Methods: This secondary data analysis merged data from the 2003 and 2005 waves of the California Health Interview Survey, resulting in 713 children ages 5-11. In order to estimate separate effects of individual/household and neighborhood socioeconomic status and social cohesion/capital, logistic regression models and random effects logistic regression models were used.
Results: Our findings did not support clustering of childhood overweight by ZIP code; however, we did find a strong relationship between household level poverty and childhood overweight with the poorest children 9 times more likely to be overweight than those children in the highest income bracket. While there was no effect modification of social capital on ZIP code level socioeconomic status, it was an effect modifier between household income levels and childhood overweight.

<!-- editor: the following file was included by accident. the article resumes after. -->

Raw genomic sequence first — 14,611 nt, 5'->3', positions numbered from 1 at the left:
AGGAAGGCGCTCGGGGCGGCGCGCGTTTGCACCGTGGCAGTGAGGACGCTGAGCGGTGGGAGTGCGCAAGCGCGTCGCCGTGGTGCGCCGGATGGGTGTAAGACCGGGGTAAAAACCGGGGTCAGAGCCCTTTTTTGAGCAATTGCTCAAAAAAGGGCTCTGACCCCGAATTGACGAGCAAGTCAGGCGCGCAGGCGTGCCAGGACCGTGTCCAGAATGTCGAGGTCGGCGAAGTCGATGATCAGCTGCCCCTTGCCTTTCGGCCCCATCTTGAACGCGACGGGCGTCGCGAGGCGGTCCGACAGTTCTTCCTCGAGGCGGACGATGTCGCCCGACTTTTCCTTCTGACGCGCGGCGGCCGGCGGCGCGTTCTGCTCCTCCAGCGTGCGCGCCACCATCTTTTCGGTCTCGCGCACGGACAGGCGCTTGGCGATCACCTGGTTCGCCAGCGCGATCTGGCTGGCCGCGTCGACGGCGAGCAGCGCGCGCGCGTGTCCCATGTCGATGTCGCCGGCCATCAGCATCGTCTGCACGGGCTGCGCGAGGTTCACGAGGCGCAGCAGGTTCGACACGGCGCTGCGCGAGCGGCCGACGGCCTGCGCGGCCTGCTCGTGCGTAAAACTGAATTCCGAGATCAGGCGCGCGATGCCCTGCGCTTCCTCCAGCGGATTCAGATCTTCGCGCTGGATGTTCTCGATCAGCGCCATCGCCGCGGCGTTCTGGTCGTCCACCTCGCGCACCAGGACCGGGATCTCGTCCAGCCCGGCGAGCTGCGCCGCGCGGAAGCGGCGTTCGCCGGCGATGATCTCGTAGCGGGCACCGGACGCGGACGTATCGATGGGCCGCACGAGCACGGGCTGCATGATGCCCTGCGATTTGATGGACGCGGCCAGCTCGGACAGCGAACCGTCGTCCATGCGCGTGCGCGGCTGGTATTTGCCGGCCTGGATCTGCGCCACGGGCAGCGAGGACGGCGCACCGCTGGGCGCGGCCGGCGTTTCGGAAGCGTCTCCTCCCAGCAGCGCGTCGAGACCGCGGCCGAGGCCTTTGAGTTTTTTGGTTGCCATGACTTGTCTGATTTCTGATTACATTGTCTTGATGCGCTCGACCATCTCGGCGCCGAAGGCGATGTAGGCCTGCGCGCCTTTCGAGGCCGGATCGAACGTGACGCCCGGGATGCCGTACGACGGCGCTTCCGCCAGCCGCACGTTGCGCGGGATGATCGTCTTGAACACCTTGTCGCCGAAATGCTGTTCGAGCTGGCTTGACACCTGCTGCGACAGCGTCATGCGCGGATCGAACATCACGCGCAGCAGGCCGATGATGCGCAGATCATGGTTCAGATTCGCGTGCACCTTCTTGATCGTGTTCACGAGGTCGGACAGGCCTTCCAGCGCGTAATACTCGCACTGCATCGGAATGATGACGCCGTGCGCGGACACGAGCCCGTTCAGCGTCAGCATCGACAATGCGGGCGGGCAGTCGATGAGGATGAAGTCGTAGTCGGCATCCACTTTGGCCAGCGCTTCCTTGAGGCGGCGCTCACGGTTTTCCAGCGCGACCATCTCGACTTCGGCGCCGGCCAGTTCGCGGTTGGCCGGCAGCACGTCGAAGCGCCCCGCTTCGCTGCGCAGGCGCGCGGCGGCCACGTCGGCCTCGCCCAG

Conclusions and Implications: This study contributed to the literature by providing evidence that household level poverty remains more predictive of childhood overweight than neighborhood level socioeconomic status. It is nonetheless important to consider how schools, communities, and neighborhoods can support the healthy development of children, including creating access to nutritious, whole foods, opportunities for recreation and exercise, and regular primary care.